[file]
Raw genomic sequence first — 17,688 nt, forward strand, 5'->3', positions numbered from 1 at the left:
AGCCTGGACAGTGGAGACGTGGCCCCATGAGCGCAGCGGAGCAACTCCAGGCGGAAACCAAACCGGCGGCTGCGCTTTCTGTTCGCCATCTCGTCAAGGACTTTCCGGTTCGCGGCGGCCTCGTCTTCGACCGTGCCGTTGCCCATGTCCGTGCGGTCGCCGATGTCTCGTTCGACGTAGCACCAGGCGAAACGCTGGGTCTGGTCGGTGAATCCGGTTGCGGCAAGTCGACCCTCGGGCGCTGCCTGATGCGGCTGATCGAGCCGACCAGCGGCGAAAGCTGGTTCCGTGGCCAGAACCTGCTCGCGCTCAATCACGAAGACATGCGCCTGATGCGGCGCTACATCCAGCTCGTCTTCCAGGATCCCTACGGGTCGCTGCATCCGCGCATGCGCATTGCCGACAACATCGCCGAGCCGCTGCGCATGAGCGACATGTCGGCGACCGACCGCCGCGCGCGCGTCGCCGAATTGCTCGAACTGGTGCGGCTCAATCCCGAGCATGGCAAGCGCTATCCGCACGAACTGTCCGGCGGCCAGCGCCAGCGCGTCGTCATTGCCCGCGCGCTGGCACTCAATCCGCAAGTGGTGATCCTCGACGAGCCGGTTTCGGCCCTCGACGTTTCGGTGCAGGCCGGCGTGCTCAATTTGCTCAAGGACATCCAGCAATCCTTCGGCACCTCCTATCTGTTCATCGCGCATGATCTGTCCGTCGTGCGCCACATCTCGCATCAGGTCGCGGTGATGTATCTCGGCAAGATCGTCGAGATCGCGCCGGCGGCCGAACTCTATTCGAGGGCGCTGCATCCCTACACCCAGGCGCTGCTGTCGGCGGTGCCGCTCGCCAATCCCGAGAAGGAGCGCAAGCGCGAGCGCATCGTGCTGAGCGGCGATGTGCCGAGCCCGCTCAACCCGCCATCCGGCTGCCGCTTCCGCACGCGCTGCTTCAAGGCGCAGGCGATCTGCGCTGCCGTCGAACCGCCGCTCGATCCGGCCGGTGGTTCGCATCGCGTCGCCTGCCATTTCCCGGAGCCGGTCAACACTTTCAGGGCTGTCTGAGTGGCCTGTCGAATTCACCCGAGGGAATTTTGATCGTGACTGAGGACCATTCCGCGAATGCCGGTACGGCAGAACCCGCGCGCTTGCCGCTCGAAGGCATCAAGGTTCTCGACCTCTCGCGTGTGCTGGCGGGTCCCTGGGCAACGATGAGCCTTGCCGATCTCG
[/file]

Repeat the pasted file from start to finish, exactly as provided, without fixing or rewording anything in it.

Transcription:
Raw genomic sequence first — 17,688 nt, forward strand, 5'->3', positions numbered from 1 at the left:
AGCCTGGACAGTGGAGACGTGGCCCCATGAGCGCAGCGGAGCAACTCCAGGCGGAAACCAAACCGGCGGCTGCGCTTTCTGTTCGCCATCTCGTCAAGGACTTTCCGGTTCGCGGCGGCCTCGTCTTCGACCGTGCCGTTGCCCATGTCCGTGCGGTCGCCGATGTCTCGTTCGACGTAGCACCAGGCGAAACGCTGGGTCTGGTCGGTGAATCCGGTTGCGGCAAGTCGACCCTCGGGCGCTGCCTGATGCGGCTGATCGAGCCGACCAGCGGCGAAAGCTGGTTCCGTGGCCAGAACCTGCTCGCGCTCAATCACGAAGACATGCGCCTGATGCGGCGCTACATCCAGCTCGTCTTCCAGGATCCCTACGGGTCGCTGCATCCGCGCATGCGCATTGCCGACAACATCGCCGAGCCGCTGCGCATGAGCGACATGTCGGCGACCGACCGCCGCGCGCGCGTCGCCGAATTGCTCGAACTGGTGCGGCTCAATCCCGAGCATGGCAAGCGCTATCCGCACGAACTGTCCGGCGGCCAGCGCCAGCGCGTCGTCATTGCCCGCGCGCTGGCACTCAATCCGCAAGTGGTGATCCTCGACGAGCCGGTTTCGGCCCTCGACGTTTCGGTGCAGGCCGGCGTGCTCAATTTGCTCAAGGACATCCAGCAATCCTTCGGCACCTCCTATCTGTTCATCGCGCATGATCTGTCCGTCGTGCGCCACATCTCGCATCAGGTCGCGGTGATGTATCTCGGCAAGATCGTCGAGATCGCGCCGGCGGCCGAACTCTATTCGAGGGCGCTGCATCCCTACACCCAGGCGCTGCTGTCGGCGGTGCCGCTCGCCAATCCCGAGAAGGAGCGCAAGCGCGAGCGCATCGTGCTGAGCGGCGATGTGCCGAGCCCGCTCAACCCGCCATCCGGCTGCCGCTTCCGCACGCGCTGCTTCAAGGCGCAGGCGATCTGCGCTGCCGTCGAACCGCCGCTCGATCCGGCCGGTGGTTCGCATCGCGTCGCCTGCCATTTCCCGGAGCCGGTCAACACTTTCAGGGCTGTCTGAGTGGCCTGTCGAATTCACCCGAGGGAATTTTGATCGTGACTGAGGACCATTCCGCGAATGCCGGTACGGCAGAACCCGCGCGCTTGCCGCTCGAAGGCATCAAGGTTCTCGACCTCTCGCGTGTGCTGGCGGGTCCCTGGGCAACGATGAGCCTTGCCGATCTCG